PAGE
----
Academic journal article Transnational Literature

If the Moon Smiles on the Mappers of Madness: A Critique of the Cartographers of Insanity in Chandani Lokugé's If the Moon Smiled

Academic journal article Transnational Literature

If the Moon Smiles on the Mappers of Madness: A Critique of the Cartographers of Insanity in Chandani Lokugé's If the Moon Smiled

Article excerpt

A girl bows to the Buddha amidst a crowd of lotuses and is asked to learn detachment. Petal by petal madness blooms and then mirror by mirror looks at other people's madness. The moon smiles at those who have sought to map madness. And the smile takes the shape of words, words that are cancerous growths on silence.

Chandani Lokugé's novel, If the Moon Smiled, grows under the shadow of this smile. If it is not totally unjust to identify the 'dominant' tropes of a text, we may say that, in Lokuge's text, they are place and body. Manthri, the protagonist of Lokugé's narrative, gradually becomes a schizophrenic personality, and one may be tempted to explain her tragedy in terms of the motif of 'place and displacement,' which is, as argue Ashcroft,Griffiths and Tiffin, 'a major feature of post-colonial literatures.'1 However, the predicament of Lokugé's protagonist cannot be construed simply as the case of a failed immigrant. She is a Sri Lankan girl, brought by her authoritarian husband to Australia after marriage, without any effort on his part to understand whether his wife is a willing emigrant. Nevertheless, Manthri's problem is not only that of an immigrant who lacks the capacity to adjust in an alien environment - it is deeply grounded in the issue of her gendered body, a body which is both a site of patriarchal inscription and a moving image of repetitive displacement - physical,ontological, and psychical. Again, the body is linked with the issue of the limitations of embodiedness, which also characterises the body politic.

The Buddhist culture in which Manthri grows up betrays a peculiar self-contradiction. It prescribes detachment in a situation where attachment is made necessary for women by the sexual division of labour.It teaches the Buddhist doctrine of universal impermanence and yet prepares the female body for a marital telos. Nirvana is not what the everyday world of this Buddhist society seeks; its pragmatic goals are ridiculously at odds with its ritual invocation of the trope of impermanence. Manthri, the little girl, 'blends her voice with his (the father's): "As these flowers must fade, so must my body towards destruction go."'2 However, just a few pages after, the mother, drawing on Yasodara'sdevotion to the Buddha, announces that Manthri will be a 'floral offering' to her husband who is now metaphorically linked to the figure of 'a deity.'3 So, the impermanent body of the girl must be prepared as a permanent offering for the husband-shaped deity - an absurd contradiction in the 'impermanence'-saturated discourse that is part of their everyday religious life.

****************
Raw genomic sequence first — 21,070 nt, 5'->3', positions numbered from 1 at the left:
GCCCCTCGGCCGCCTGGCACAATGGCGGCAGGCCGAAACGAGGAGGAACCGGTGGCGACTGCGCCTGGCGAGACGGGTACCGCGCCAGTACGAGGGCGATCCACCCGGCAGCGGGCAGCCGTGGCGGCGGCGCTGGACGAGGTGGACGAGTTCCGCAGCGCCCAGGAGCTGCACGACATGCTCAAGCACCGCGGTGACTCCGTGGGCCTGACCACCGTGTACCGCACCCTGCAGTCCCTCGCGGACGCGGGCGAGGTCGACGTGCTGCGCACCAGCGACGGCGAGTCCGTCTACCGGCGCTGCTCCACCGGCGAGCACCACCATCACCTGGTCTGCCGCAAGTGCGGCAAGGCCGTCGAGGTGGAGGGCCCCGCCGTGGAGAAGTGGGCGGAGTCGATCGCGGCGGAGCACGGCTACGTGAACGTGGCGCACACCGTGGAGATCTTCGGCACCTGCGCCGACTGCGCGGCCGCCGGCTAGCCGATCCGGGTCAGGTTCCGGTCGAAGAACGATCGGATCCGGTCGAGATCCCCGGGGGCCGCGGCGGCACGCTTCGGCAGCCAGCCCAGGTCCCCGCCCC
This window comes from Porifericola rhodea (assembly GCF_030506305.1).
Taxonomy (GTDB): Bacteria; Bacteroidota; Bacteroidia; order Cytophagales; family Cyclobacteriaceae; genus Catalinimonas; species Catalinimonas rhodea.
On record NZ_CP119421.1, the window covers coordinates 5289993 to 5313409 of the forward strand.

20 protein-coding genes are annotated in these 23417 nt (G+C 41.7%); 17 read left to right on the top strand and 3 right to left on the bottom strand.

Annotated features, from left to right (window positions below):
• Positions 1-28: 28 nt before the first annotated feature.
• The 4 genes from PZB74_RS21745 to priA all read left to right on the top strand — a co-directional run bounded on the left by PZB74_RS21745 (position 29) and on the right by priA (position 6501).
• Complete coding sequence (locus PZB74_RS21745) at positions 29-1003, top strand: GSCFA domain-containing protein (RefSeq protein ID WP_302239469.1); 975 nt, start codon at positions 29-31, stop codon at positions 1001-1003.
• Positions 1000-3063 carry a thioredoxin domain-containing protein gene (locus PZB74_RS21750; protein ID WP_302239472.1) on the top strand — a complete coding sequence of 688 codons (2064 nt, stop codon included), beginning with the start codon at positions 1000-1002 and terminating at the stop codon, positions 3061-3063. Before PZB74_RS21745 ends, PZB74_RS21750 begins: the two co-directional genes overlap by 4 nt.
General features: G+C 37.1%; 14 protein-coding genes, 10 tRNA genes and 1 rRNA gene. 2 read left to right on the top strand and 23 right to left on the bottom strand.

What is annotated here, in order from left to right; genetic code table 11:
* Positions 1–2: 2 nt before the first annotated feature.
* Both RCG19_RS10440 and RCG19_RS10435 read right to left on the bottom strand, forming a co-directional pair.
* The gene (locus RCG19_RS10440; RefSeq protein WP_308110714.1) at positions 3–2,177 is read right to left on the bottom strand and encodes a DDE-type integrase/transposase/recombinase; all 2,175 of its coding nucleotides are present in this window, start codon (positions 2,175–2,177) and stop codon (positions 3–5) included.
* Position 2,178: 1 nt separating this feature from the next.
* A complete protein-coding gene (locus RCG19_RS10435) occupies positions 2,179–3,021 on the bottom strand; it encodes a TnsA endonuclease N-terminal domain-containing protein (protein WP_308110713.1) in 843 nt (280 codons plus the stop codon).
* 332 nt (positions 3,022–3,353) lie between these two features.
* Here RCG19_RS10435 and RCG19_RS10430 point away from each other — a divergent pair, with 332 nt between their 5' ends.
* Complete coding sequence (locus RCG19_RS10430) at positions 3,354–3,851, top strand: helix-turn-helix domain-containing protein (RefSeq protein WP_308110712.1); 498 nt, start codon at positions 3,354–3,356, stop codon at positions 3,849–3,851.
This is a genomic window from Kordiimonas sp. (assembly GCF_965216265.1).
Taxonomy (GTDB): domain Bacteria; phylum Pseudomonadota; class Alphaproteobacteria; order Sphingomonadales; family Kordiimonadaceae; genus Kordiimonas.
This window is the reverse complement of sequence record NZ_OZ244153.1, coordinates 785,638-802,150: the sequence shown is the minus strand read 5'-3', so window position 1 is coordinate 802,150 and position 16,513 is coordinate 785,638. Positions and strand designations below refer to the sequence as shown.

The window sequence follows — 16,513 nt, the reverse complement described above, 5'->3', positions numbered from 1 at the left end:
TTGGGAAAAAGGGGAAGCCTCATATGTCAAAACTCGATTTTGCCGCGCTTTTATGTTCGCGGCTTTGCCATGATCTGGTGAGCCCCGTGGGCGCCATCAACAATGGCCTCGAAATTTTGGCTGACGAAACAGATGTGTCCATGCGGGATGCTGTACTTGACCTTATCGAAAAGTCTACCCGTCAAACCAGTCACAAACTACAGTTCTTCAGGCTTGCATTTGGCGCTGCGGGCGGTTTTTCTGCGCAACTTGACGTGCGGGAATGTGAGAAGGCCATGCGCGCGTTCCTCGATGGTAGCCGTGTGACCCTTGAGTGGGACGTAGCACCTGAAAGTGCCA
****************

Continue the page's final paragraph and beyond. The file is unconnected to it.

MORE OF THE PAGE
When Mahendra, her husband, does not see any 'stain' on the 'crushed white sheet' after the coitus, he is appalled and the wife immediately becomes a 'serpent' in his misogynistic imagination.4 She tries to persuade him that she is innocent but he is rigidly fixed in his imagination of the woman's profanity. While on a pilgrimage with her daughter-in-law, Manthri's mother-in-law tells her, 'Look at the creepers, entangling everything like lustful cravings.' She then goes on to allude to Manthri's 'crime' that has ruined her 'innocent' son. What is more absurd is that this essentially sexist and patriarchal discourse on women's 'purity' is clothed in the referential apparatus of the Buddhist religio-philosophical doctrine. The offended mother-in-law says glumly, 'All is a maya.'5 Mahendra's mother is unhappy that even the emigration of her son to Australia has not been able to repair the damage done by the impure daughter-in-law.

What is interesting here is that all these Buddhistic translations of essentially secular anxieties and dissatisfactions actually hide a deep-seated postcolonial bourgeois ideology. And it is here that a conventional reading of Manthri's gendered body becomes problematic. Hermann Hesse writes in Steppenwolf:

He (the bourgeois) is ready to be virtuous, but likes to be easy and comfortable in this world as well. …

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